Career Paradigms: Boomers and Gen X vs. Gen Y and Gen Z

careerOne of the buzz phrases these days with the arrival of Common Core State Standards (CCSS) is “career readiness.” I don’t think there is any educator that would disagree with the notion that we want to prepare our students to be successful beyond graduation and into college and career. But after watching this talk by Nathaniel Koloc (@nathanielkoloc) from ReWork, I wonder several things: (1) How realistic are the expectations we are setting for students in terms of careers? Do the expectations align with the baby-boomer/Gen X paradigm of careers or the newer Gen Y/Z paradigm? (2) If we are approaching conversations about careers with students using the baby-boomer/Gen X paradigm, which I’m convinced is outdated, how do we (school leadership) go about changing that conversation? Currently, who is responsible for career conversations with students? Who should be?

In the talk, the essence of which can be found in this article, Koloc reviews the typical way we think about career:

  • Success in career is linear and sloping upward.
  • Finding the next job is a reactive pattern that is often too self-centered: What do I want? What am I good at? This kind of thinking is flawed because people don’t know what to aim for. They haven’t yet pondered the question, “What does it mean to be fulfilled in my work?” There hasn’t been sufficient thought put into the purpose of their work.

Koloc proposes a better mental model:

  • View career as a set of stepping stones. What are you shooting for? What does it mean to have meaningful work?
  • Happiness in a career is the result of three things:
    • Purpose – feeling like you are connected to a higher cause, something bigger than yourself (In the article, he calls this legacy.)
    • Mastery – the feeling that you are getting better and better at skills and talents that you enjoy using
    • Control – having the ability to decide what you work on, with whom, how much you get paid, etc.; you control the things that surround your work structurally. (In the article he calls this freedom.)
  • Purpose is not “follow your passion.” Purpose has three components:
    • Values – principals that you hold dear and that you want to live in accordance with; guidelines, rules of engagement. Everything that you do should be in line with your values. Koloc recommends you pick 3-5 values and write them down.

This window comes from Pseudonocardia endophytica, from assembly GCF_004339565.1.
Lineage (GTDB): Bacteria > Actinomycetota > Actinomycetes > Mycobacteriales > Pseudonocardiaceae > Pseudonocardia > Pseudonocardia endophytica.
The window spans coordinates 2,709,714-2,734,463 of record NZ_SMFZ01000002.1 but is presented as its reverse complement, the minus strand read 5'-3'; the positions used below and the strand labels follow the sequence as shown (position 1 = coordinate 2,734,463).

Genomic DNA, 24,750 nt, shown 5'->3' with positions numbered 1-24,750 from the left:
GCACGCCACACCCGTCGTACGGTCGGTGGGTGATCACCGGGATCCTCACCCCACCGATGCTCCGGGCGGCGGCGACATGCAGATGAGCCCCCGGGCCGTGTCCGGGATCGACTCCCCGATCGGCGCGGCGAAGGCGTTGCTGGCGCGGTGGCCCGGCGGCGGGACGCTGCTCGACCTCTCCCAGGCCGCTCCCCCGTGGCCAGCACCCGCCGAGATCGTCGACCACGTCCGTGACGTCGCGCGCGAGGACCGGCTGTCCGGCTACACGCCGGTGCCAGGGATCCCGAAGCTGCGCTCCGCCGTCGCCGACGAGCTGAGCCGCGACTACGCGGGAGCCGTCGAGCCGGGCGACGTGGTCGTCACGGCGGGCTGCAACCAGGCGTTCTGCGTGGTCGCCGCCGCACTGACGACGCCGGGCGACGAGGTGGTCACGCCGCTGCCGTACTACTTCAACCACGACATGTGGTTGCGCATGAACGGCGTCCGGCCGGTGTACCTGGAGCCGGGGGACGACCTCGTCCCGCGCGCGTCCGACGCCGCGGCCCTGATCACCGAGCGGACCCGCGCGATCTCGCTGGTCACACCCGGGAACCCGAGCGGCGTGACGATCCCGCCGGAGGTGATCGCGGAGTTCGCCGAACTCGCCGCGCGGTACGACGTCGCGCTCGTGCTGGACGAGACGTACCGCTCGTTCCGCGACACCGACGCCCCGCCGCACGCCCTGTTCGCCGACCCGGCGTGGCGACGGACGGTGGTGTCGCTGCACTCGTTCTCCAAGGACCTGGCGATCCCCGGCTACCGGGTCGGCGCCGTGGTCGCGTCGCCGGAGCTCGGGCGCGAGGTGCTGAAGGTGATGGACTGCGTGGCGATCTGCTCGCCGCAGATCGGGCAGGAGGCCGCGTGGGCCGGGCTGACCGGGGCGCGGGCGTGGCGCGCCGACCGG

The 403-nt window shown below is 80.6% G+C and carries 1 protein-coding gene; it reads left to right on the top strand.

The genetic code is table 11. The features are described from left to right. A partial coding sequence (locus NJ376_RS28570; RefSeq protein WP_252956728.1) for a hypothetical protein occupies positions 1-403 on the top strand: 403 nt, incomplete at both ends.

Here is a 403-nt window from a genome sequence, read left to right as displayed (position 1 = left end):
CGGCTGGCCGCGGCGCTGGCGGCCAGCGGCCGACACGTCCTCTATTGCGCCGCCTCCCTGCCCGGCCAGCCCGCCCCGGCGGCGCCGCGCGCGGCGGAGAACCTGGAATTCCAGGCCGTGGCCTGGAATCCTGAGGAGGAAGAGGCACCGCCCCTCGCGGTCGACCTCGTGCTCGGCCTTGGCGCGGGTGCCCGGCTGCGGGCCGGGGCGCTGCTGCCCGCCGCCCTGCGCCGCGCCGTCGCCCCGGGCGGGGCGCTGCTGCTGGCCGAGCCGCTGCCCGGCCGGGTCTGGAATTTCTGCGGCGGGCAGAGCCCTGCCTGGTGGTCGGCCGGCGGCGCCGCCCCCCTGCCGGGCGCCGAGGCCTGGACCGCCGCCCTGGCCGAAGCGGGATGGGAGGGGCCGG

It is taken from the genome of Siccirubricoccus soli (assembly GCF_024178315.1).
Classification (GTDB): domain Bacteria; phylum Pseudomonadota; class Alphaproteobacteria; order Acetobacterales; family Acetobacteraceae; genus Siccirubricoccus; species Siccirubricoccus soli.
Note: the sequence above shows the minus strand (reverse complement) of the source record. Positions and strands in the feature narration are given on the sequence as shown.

• Impact focus – How do you want the world to be different because of your work? What do you want to make happen?
    • Needs and desires – things that are less central than values and focus (things such as work location).

What is the relationship between purpose, mastery and control. Here is ReWork’s theory:

  • There is a certain order that will likely land you with meaningful work: Purpose should guide your mastery. As you acquire more mastery you unlock (or exchange your skill mastery for) more control. The more control you acquire, the more time you can take to better understand how your purpose is changing. And the cycle continues.
  • For every career move you make, you want either more clarity to your purpose, a deeper level of mastery, or an increased level of control, or ideally an increase in all three area.

There is much more in the talk including what gets you to the next stepping stone on your path (competitive advantage) and the things people actually do that land them in satisfying jobs and careers (viewing career as a grand experiment and understanding market needs).

Is the topic of career yet another area where we as educators have failed to change with the times? How do we model a new paradigm of career in our own careers as educators? Might most of us be missing the key idea of purpose?

We can start by looking inward. What is our higher cause? What is that “bigger than thyself” ideal that drives us? How do we want the world to be different because of our work as educators? How is our purpose evidenced in our work as educators?

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2 comments on “Career Paradigms: Boomers and Gen X vs. Gen Y and Gen Z

  1. Not only is public education out of date in its methodology/approach to career preparation, but also in our proposed paths to great careers. The overriding notion and prescription today is still a four-year college path. However, we fail to address the reality that there are great careers and will be great careers we aren’t even aware of in the future that will not require that 20th century path.

  2. Pingback: Career Ready….for what careers? | Working at the edge

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